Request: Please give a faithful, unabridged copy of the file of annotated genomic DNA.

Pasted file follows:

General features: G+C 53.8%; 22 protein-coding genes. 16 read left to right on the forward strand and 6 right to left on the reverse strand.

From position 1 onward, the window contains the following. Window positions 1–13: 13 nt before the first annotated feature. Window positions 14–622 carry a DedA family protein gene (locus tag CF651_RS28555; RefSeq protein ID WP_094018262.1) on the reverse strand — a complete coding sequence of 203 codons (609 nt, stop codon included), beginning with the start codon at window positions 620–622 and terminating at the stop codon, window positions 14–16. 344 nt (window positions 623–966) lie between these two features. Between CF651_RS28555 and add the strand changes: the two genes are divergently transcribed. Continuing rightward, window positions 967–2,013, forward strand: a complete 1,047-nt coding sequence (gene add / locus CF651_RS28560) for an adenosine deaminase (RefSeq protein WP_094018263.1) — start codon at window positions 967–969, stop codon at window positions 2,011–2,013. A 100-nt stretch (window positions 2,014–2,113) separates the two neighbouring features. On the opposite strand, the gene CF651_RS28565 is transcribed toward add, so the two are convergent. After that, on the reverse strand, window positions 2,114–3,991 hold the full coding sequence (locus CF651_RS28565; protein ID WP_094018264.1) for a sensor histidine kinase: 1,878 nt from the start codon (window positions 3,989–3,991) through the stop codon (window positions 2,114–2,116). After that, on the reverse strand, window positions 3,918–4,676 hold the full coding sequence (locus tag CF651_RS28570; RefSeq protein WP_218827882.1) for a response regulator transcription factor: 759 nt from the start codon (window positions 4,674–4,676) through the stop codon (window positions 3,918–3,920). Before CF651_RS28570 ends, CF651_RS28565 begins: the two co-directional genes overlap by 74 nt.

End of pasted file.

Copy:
General features: G+C 53.8%; 22 protein-coding genes. 16 read left to right on the forward strand and 6 right to left on the reverse strand.

From position 1 onward, the window contains the following. Window positions 1–13: 13 nt before the first annotated feature. Window positions 14–622 carry a DedA family protein gene (locus tag CF651_RS28555; RefSeq protein ID WP_094018262.1) on the reverse strand — a complete coding sequence of 203 codons (609 nt, stop codon included), beginning with the start codon at window positions 620–622 and terminating at the stop codon, window positions 14–16. 344 nt (window positions 623–966) lie between these two features. Between CF651_RS28555 and add the strand changes: the two genes are divergently transcribed. Continuing rightward, window positions 967–2,013, forward strand: a complete 1,047-nt coding sequence (gene add / locus CF651_RS28560) for an adenosine deaminase (RefSeq protein WP_094018263.1) — start codon at window positions 967–969, stop codon at window positions 2,011–2,013. A 100-nt stretch (window positions 2,014–2,113) separates the two neighbouring features. On the opposite strand, the gene CF651_RS28565 is transcribed toward add, so the two are convergent. After that, on the reverse strand, window positions 2,114–3,991 hold the full coding sequence (locus CF651_RS28565; protein ID WP_094018264.1) for a sensor histidine kinase: 1,878 nt from the start codon (window positions 3,989–3,991) through the stop codon (window positions 2,114–2,116). After that, on the reverse strand, window positions 3,918–4,676 hold the full coding sequence (locus tag CF651_RS28570; RefSeq protein WP_218827882.1) for a response regulator transcription factor: 759 nt from the start codon (window positions 4,674–4,676) through the stop codon (window positions 3,918–3,920). Before CF651_RS28570 ends, CF651_RS28565 begins: the two co-directional genes overlap by 74 nt.